Dry skin has an annoying habit of sneaking up on you. One minute, you could have balanced, dewy perfection, only to be followed by a day where your face feels like a tight flaky mess. There are a variety of culprits behind dry skin (more on those later), but the urge to immediately slather on your best heavy moisturizer is a standard impulse. Fair enough! Today, however, we want to make the case for adding face oils into your go-to product lineup when dry skin strikes.
This is not just because “oil” is no longer a dirty word in the skincare stratosphere—although, thank goodness we now know face oils are a complement (or a supplement) to the sebum our sebaceous glands naturally produce. We’re making our case because face oils have the power to supercharge your dry skin routine. Whether pressed on after your moisturizer or mixed in with it, oils help form an occlusive layer that locks in moisture and minimizes water loss. Plus, in addition to keeping you glowing, oils typically smell gorgeous, adding a luxurious aura to your skincare routine.
Fear not, dry skin sufferers. Just grab a scoop of your favorite moisturizer and prepare to find its hardworking counterpart. To help us navigate the rich world of face oils, we tapped dermatological nurse and celebrity aesthetician Natalie Aguilar.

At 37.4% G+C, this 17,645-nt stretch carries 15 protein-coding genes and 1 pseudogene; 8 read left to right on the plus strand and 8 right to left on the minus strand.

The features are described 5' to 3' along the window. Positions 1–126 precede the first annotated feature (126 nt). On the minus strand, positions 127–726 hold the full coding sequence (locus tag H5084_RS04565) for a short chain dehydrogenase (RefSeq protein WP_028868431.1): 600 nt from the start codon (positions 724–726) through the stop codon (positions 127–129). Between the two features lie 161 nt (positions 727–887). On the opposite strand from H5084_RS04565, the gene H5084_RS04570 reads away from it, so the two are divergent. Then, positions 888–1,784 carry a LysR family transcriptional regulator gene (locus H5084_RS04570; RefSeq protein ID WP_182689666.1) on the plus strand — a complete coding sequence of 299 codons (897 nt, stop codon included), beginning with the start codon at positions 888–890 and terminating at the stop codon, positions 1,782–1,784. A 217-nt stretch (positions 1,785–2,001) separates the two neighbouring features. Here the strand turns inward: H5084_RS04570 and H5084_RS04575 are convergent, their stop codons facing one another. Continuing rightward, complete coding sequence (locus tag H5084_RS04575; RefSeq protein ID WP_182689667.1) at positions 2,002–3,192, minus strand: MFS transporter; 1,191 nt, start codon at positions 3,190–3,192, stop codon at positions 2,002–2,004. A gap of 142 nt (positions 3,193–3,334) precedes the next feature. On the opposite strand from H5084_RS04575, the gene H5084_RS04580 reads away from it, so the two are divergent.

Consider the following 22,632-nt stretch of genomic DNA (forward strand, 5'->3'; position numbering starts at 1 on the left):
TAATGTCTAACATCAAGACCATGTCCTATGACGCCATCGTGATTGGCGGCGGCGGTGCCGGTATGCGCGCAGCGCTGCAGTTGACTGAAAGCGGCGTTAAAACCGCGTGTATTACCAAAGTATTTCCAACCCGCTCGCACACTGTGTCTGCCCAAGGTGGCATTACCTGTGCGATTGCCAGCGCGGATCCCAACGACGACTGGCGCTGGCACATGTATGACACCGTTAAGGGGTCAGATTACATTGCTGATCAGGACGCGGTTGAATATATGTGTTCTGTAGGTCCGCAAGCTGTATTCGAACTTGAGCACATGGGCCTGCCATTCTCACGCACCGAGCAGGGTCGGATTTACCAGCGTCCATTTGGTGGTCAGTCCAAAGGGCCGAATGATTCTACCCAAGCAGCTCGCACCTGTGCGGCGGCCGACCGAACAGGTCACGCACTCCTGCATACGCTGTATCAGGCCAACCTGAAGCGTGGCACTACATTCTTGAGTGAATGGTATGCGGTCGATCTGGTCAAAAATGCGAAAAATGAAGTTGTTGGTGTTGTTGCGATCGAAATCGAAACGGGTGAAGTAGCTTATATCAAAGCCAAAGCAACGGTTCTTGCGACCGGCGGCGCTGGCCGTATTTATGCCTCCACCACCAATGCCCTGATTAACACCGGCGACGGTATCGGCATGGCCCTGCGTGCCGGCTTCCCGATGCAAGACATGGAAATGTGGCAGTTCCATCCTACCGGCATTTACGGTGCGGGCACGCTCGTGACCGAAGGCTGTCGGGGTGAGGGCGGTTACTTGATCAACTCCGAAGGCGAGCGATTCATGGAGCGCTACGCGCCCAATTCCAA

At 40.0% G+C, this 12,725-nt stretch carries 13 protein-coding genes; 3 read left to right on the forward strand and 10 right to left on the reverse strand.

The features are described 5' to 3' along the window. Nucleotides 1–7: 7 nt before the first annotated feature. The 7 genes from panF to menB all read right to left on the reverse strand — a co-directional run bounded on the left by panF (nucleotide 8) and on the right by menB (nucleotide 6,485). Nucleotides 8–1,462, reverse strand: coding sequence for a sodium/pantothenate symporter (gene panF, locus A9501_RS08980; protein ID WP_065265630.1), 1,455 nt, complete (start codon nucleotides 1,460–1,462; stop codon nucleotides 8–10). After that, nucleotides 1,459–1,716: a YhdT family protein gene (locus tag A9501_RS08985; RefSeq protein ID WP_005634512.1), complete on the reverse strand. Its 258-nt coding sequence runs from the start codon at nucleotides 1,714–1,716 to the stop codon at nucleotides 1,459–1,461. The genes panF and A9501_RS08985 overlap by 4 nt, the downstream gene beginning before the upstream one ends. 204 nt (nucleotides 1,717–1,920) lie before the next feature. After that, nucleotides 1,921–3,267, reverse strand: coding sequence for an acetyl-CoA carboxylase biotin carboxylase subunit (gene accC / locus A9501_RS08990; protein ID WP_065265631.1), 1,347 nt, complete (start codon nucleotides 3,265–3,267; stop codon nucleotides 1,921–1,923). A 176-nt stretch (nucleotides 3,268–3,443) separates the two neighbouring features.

Feature image by Michelle Nash.
What Might Be Causing Dry Skin?
First things first: Knowing what’s at the root of your discomfort can help you track down the right ingredients for your skin. Aguilar shares some insights into the culprits behind your dry skin days.
The Environment. “Living in cold, windy conditions or low-humidity climates or constantly flying can strip your skin of its natural moisture,” Aguilar explains. “Heaters and air conditioners also reduce humidity—you can almost feel the discomfort of the dry air when you breathe.”
You’re Bathing Too Much. Not to discourage a hygienic routine, but everything in moderation still applies to baths. “Taking long showers or baths with excessively hot water as well as scrubbing your skin too much can dry your skin,” Aguilar says. “Bathing more than once a day can remove the natural oils from your skin as well, so it’s important to moisturize immediately.”
You’re Dehydrated. Thankfully, this is a quick fix. “Not drinking enough water can cause dehydrated skin, making skin feel uncomfortably dry, lackluster, and appear more wrinkled,” Aguilar shares. “To me, there is no point in spending money on expensive skincare if you aren’t hydrating your body with enough water and feeding it nutrient-dense foods.”
You Might Simply Be Prone to Dry Skin. This one is really out of your control, especially for those with a predisposition to certain skin conditions like eczema or psoriasis. Consider this expert-backed dry skin skincare routine to keep things balanced.